As far as the houses are concerned: examples of the archetypal colourful wooden house can still be found in many places across the two countries, particularly in more rural areas. In the cities, however, such as Stockholm, a series of devastating fires across the ages has led to their reconstruction in brick and stone.

Perhaps this is the origin of the opposing stereotype: that of modern, functional and understated architecture with clean lines and minimal, Ikea-style furniture. I have to say, I did get the impression in both Sweden and Norway that this style isn't so much a trend as a way of life. It's logical, of course, that the living spaces of a population be a reflection of the way of life and ideals that are prevalent in that country. Nevertheless, it's incredible to see to what extent the Swedish concept of lagom ('just enough') is physically manifested in their architecture and furnishings. All the Airbnb properties in which we stayed followed this model of interior design, regardless of the age or profession of the owners.

The two wildly opposing images of Sweden and Norway - as modern, technologically advanced states or as a collection of antiquated rural communities - may seem a strange juxtaposition, but it's surprising how well these two concepts work hand in hand. There may be a lot of remote villages and towns dotted around the Nordic countries, but they are well connected by advanced infrastructure and innovative technology. The roads, even in the deepest depths of the countryside, are efficient and well maintained. We lost count of the number of tunnels we passed through in Norway (there are over 900 in total), each of them incredible feats of engineering, boring straight through kilometre upon kilometre of mountain. It goes without saying that the famous Atlantic Ocean Road, which bisects the Norwegian archipelago in Møre og Romsdal and consists of tiny islands connected by causeways, viaducts and bridges, is not only an amazing feat of engineering but - and I've never said this about a road in my life - a beauty to behold. The Trollstigen Mountain Road is astonishing in its own way, consisting of 11 hairpin bends down the mountainside. Each new turn felt like entering a new level of Mario Kart, whether we were cruising down endless stretches of open road, zooming over sky-scraping bridges or contemplating hairpin bends and a sheer drop.

Photo of Norway and Sweden: Beyond the Clichés by Georgie Crane
Photo of Norway and Sweden: Beyond the Clichés by Georgie Crane
Photo of Norway and Sweden: Beyond the Clichés by Georgie Crane
Photo of Norway and Sweden: Beyond the Clichés by Georgie Crane

What Else I've Learned

Now, while there are plenty of stereotypes to give you idea of what you might be able to expect when holidaying in Norway and Sweden, there are also a fair amount of things I've learned on my short trip that no one ever really tells you about.

  1. The Swedes, in particular, are late risers. This may come as a bit of a shock, especially when you consider their reputation of efficiency, but there you have it. So if you're planning a shopping trip, you may as well lie in, because most shops don't even open until 10am.
  2. Manners are important here. It's customary to take off your shoes when entering someone's home - and while your host may not be so bold as to tell you off for not doing so, they may silently think you're a bit rude.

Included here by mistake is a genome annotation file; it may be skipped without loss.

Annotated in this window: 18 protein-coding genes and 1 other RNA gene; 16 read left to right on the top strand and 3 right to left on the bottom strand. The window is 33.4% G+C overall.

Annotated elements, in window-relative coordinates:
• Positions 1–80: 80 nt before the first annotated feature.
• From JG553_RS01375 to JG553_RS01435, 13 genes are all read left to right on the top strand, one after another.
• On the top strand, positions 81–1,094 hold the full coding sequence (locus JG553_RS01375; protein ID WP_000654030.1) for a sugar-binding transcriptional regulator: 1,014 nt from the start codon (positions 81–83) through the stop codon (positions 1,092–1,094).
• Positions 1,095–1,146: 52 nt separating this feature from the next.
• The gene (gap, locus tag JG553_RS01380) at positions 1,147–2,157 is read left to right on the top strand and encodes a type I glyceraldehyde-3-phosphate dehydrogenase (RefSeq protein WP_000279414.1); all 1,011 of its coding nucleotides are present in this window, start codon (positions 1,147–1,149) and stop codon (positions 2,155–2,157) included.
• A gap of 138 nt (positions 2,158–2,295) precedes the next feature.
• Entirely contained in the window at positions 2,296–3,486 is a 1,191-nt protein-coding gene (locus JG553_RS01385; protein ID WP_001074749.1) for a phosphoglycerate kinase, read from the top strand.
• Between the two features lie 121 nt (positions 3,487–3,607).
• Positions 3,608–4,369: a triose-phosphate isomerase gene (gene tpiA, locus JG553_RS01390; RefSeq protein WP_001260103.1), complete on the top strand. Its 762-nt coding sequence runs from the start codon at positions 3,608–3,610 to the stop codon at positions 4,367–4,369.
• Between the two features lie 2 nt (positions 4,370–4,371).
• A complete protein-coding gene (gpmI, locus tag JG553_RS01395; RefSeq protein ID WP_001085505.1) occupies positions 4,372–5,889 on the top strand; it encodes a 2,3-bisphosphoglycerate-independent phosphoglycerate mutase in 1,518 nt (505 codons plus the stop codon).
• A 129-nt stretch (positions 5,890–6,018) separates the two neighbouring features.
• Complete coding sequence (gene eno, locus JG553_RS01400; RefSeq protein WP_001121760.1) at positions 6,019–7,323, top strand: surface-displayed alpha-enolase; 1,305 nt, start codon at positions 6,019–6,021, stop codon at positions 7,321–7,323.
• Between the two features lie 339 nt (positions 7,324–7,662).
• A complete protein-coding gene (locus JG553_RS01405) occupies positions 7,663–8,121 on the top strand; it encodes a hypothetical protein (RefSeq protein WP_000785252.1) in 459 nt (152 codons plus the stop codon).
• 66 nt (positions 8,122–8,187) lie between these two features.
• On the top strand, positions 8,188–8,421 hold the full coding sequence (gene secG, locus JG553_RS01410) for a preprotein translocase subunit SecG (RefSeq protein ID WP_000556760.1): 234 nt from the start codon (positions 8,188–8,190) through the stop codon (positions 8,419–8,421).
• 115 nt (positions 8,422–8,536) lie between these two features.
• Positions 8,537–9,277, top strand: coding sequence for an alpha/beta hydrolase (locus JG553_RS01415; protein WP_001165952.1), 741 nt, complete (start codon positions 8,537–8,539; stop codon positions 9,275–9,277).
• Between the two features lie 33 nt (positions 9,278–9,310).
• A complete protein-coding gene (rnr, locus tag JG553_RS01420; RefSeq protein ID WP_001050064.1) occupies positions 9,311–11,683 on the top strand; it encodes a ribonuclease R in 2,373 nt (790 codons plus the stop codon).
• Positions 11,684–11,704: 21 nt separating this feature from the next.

3. In the same vein, there are some traditions on etiquette that have proven very hard to shake, despite their impracticality. The one that stands out to me may surprise you: curtains. Once upon a time, it was considered unseemly to have curtains - after all, drawn curtains imply you have something to hide, right? Unfortunately, for some unknown reason, in the countries of the Midnight Sun, this tradition has somehow stood the test of time, meaning that despite the fact there are only a couple of hours of darkness in the summer months, in most homes there are no curtains to be found.
  4. For all their reputation of being reserved and uptight, the Nordic people favour casual dressing, even in professional settings.
  5. Meatballs and fish are popular here, but so is coffee - particularly in Sweden, where they take so many coffee breaks, they've created a word for the purpose - fika, which works as both a verb and a noun.
Photo of Norway and Sweden: Beyond the Clichés by Georgie Crane
Photo of Norway and Sweden: Beyond the Clichés by Georgie Crane
Photo of Norway and Sweden: Beyond the Clichés by Georgie Crane
Photo of Norway and Sweden: Beyond the Clichés by Georgie Crane
Photo of Norway and Sweden: Beyond the Clichés by Georgie Crane

The Verdict

Norway and Sweden both surprised and charmed me. The people are friendly and welcoming (and everyone speaks English); the landscapes are out of this world. A holiday in Scandinavia is unlikely be a cheap one, but if you're a bit savvy, you can visit without breaking the bank.

Staying in Airbnb accommodation is a great way to get to know local people and experience their way of life, whilst doing a self-drive, though tiring and time-consuming, is absolutely the best way to see the place. I'm sure cruises across the fjords are wonderful, but in a car you are able to see the fjords from up in the mountains, and have the freedom to take the roads less travelled. The ferries across the fjords aren't cheap (around £10 a pop), but they're frequent and efficient, so you can still enjoy the experience of crossing the fjords by boat.

If I could do the trip again, the only thing I would ask for is more time. There is so much to see and experience that ten days was really only enough to give us a taste of what is on offer. So, visit Scandinavia, but you'll need more than just a good budget to really experience it. Take with you a flexible itinerary affording you the luxury to stay longer in places you can't bring yourself to leave, take some good tunes to entertain you on some very long drives, but most importantly, take with you an open mind, and prepare to be amazed.

Photo of Norway and Sweden: Beyond the Clichés by Georgie Crane
Photo of Norway and Sweden: Beyond the Clichés by Georgie Crane

Trip first published on Chronicles of a Globetrotter